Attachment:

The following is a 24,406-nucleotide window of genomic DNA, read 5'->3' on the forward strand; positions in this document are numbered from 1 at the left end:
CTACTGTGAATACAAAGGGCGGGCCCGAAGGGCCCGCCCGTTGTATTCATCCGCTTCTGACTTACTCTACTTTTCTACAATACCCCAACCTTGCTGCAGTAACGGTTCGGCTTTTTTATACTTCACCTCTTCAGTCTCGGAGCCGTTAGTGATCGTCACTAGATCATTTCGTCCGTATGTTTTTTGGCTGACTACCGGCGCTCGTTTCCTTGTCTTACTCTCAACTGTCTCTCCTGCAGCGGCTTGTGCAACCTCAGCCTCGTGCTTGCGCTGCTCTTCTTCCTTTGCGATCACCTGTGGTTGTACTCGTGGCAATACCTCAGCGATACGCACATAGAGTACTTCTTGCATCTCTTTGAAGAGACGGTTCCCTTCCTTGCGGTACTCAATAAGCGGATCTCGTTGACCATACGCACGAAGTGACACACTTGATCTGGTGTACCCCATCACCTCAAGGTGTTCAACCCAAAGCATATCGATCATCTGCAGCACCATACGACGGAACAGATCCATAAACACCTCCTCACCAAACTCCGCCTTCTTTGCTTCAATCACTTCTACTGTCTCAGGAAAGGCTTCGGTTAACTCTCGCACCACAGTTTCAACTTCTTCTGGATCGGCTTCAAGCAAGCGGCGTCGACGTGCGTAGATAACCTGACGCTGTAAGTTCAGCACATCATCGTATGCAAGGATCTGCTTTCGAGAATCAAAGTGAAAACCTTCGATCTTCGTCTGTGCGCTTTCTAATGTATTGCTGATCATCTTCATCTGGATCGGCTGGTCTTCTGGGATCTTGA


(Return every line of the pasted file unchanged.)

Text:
The following is a 24,406-nucleotide window of genomic DNA, read 5'->3' on the forward strand; positions in this document are numbered from 1 at the left end:
CTACTGTGAATACAAAGGGCGGGCCCGAAGGGCCCGCCCGTTGTATTCATCCGCTTCTGACTTACTCTACTTTTCTACAATACCCCAACCTTGCTGCAGTAACGGTTCGGCTTTTTTATACTTCACCTCTTCAGTCTCGGAGCCGTTAGTGATCGTCACTAGATCATTTCGTCCGTATGTTTTTTGGCTGACTACCGGCGCTCGTTTCCTTGTCTTACTCTCAACTGTCTCTCCTGCAGCGGCTTGTGCAACCTCAGCCTCGTGCTTGCGCTGCTCTTCTTCCTTTGCGATCACCTGTGGTTGTACTCGTGGCAATACCTCAGCGATACGCACATAGAGTACTTCTTGCATCTCTTTGAAGAGACGGTTCCCTTCCTTGCGGTACTCAATAAGCGGATCTCGTTGACCATACGCACGAAGTGACACACTTGATCTGGTGTACCCCATCACCTCAAGGTGTTCAACCCAAAGCATATCGATCATCTGCAGCACCATACGACGGAACAGATCCATAAACACCTCCTCACCAAACTCCGCCTTCTTTGCTTCAATCACTTCTACTGTCTCAGGAAAGGCTTCGGTTAACTCTCGCACCACAGTTTCAACTTCTTCTGGATCGGCTTCAAGCAAGCGGCGTCGACGTGCGTAGATAACCTGACGCTGTAAGTTCAGCACATCATCGTATGCAAGGATCTGCTTTCGAGAATCAAAGTGAAAACCTTCGATCTTCGTCTGTGCGCTTTCTAATGTATTGCTGATCATCTTCATCTGGATCGGCTGGTCTTCTGGGATCTTGA